I've been working diligently on The Blind game for the last few weeks leading up to my next major test version, V0.1. In this time, I've been working on some new mechanics, some under the hood changes, some bug fixes, and a new level.
During the last round of testing, my blind friend had some trouble with the game. There were two reasons for this, but it inspired an idea for a new mechanic. He wanted some way to know where he had been previously, because he would keep walking in circles. He compared it to marking a location on a map, like clicking a location on google maps to make a waypoint.
It gotme thinking, because allowing the player to mark waypoints on their map is a really common practice in modern games, especially modern open world games, so I thought it would be reasonable to have a system like this in my game. Of course, if this were a game with graphics, I would just make a map of some sort, or make one of those visual waypoints a la Assassin's Creed or Batman Arkham City. But this is not the case, because this game doesn't have a map or visual graphics.
But I do have pre placed waypoints. Anything that makes a 3 dimensional sound in the game could be considered a waypoint as far as this game is concerned. So I thought maybe I should make it so the player can generate something that makes a continuous 3D sound and leave it somewhere.
So now, the player now has access to Flares as a new tool in their arsenal for navigation. Unlike throwing Rocks however, the player has a limited number of Flares, so they need to use them wisely. They generate a continuous sound that can be heard in an immediate area, so the player can leave themselves something of a bread crumb trail in places they've already been.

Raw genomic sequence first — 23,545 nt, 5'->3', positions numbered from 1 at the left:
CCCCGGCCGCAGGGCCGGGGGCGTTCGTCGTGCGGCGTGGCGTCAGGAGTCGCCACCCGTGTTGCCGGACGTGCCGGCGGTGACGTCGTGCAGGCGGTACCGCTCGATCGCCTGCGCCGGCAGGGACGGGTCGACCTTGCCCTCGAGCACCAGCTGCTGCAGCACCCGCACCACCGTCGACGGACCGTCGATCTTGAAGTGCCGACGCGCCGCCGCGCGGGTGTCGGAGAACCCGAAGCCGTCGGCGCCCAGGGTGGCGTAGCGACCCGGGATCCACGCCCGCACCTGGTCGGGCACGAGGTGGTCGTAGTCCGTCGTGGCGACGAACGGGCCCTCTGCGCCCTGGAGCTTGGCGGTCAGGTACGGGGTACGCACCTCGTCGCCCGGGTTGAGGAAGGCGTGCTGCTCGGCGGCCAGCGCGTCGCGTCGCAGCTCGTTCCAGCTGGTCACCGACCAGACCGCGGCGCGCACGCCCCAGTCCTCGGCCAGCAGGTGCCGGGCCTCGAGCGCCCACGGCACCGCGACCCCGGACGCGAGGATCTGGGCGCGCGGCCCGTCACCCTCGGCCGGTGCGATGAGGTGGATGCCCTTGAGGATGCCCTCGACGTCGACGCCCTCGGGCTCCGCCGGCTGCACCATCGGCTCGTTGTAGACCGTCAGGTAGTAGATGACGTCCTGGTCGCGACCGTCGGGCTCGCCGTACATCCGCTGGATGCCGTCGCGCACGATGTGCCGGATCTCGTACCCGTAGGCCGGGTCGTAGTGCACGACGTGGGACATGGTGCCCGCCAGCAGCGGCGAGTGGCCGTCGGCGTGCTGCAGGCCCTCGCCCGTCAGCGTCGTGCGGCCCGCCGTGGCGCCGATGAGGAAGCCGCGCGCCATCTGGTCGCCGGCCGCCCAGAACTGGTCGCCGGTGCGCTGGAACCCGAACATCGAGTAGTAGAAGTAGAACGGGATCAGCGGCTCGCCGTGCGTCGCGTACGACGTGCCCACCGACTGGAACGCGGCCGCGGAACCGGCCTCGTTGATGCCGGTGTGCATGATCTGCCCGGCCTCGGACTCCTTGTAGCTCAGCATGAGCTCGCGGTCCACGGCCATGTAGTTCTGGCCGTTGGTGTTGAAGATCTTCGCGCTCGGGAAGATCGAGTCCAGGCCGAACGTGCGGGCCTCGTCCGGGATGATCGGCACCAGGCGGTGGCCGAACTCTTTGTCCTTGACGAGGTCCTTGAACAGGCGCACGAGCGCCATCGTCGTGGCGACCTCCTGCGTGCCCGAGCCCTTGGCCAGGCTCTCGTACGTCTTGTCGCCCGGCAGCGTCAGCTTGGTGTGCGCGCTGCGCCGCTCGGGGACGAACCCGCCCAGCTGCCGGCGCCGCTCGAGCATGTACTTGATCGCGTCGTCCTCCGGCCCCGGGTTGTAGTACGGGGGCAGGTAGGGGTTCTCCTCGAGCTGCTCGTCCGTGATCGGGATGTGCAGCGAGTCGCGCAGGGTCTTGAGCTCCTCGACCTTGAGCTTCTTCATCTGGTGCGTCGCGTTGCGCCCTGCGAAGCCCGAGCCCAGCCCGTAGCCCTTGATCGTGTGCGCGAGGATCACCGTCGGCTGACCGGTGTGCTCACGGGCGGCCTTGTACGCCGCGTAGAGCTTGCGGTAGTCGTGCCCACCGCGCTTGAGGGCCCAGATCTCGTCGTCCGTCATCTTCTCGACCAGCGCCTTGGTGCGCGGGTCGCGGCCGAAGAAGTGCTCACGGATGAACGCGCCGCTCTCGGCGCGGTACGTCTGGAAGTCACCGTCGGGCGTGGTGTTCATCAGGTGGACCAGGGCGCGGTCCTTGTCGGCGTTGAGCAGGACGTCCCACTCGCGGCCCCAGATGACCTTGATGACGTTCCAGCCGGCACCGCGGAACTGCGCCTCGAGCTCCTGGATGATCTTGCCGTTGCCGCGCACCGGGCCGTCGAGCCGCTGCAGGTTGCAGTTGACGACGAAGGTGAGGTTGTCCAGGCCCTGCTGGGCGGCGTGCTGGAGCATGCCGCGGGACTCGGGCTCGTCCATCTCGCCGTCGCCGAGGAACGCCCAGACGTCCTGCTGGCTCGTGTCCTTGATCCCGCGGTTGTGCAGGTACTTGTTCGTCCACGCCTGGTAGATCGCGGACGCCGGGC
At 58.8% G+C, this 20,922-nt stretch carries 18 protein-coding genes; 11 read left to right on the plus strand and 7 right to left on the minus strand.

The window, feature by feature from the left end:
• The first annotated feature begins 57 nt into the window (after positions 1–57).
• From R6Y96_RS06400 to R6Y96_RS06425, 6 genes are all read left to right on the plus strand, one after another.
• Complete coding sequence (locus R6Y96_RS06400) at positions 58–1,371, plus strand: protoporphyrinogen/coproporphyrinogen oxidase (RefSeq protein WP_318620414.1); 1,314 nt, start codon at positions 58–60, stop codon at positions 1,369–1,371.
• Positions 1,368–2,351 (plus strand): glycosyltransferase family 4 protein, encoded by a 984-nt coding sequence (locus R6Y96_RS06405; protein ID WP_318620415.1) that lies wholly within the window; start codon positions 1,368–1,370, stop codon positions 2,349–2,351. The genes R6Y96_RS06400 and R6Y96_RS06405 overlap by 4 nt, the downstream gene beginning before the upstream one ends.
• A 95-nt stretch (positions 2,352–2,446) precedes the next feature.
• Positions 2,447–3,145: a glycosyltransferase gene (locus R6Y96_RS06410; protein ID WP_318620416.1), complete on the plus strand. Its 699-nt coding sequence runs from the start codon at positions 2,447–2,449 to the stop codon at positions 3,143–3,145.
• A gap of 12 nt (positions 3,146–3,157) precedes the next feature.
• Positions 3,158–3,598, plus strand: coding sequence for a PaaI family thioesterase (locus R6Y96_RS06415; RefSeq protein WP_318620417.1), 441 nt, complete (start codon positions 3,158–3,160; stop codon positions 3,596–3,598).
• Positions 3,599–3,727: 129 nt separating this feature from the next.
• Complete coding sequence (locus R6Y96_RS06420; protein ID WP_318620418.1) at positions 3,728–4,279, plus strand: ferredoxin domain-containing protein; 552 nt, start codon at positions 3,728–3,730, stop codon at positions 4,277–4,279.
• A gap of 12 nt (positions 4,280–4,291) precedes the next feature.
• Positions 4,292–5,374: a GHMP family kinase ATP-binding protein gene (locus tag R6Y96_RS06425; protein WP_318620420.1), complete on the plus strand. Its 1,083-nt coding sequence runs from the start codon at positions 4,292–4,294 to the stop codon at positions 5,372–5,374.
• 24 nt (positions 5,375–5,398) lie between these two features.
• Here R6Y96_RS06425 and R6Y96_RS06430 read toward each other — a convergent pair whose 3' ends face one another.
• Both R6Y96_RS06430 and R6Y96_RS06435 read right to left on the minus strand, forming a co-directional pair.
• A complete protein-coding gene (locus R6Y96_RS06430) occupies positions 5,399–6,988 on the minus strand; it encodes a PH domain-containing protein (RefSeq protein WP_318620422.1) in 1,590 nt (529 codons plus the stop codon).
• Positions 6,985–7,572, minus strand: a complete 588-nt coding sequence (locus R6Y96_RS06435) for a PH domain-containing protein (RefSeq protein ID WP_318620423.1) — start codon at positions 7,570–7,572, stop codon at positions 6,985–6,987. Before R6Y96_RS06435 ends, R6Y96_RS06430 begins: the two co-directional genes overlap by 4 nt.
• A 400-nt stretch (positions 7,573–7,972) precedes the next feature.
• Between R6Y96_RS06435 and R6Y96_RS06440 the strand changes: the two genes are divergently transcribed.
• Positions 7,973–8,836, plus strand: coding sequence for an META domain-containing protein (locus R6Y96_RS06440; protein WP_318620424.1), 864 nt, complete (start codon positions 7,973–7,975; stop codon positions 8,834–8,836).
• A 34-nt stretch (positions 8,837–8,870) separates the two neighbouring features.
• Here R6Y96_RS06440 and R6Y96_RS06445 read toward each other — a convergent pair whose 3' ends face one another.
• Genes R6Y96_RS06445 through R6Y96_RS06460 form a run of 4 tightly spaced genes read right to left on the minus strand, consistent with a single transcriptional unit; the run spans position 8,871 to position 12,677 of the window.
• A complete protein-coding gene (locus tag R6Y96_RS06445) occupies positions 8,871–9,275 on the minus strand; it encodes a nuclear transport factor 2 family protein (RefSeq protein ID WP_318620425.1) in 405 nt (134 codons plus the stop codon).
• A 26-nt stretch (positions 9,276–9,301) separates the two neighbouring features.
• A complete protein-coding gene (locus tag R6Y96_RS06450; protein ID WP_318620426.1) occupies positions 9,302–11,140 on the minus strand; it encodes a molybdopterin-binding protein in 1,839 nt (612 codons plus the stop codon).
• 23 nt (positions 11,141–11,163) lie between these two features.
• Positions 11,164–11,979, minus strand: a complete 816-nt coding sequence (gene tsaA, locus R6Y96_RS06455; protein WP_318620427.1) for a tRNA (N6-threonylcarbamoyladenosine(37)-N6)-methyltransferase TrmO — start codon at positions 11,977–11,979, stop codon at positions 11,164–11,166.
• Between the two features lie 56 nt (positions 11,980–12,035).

The other problem my friend had was a mistake I made. After converting the project to Unity 5, there was a change made to the 3D sound system in the game, with the use of the spatial blend parameter on sound generators. The default for these is 2D, so all of the sounds in the game were now being generated in 2D, so all the sounds were smashed together and flat, so he had trouble getting a sense of direction, as had all players who had played the game. I thought I had just made the game too hard. Never the less, the newest version should be a lot easier for blind and sighted players alike.
I've also completed a new level for the game. The objective of this mission is to navigate through a cave. It is effectively a simple maze, except all the surfaces are stone, making using rocks alone to navigate difficult. Instead, one must also use the airflow through the cave to figure out where the exit is, by continually checking world state. One could of course also use the new Flare mechanic to mark dead ends.
This required me to further enhance my 3D sound systems to be able to have different profiles for different areas, such as the difference between indoor and outdoor areas. I also enhanced ambiance generators to be able to create reverb areas with custom parameters.
Overall I think these things come together to make for a great effect. I don't live near any caves, I've never even been in a cave before, so I had to try my best to replicate the sounds of a cave without a cave to record in (other than my house)
Now it just comes down to testing this version. I have some ideas for new levels, but I'd like to get the current versions to be as solid as possible. I hope to eventually make the levels more complex, with multiple objectives and puzzles, but even I find the game extremely challenging without those elements, and yet still interesting and fun to play. I want to really see where this goes.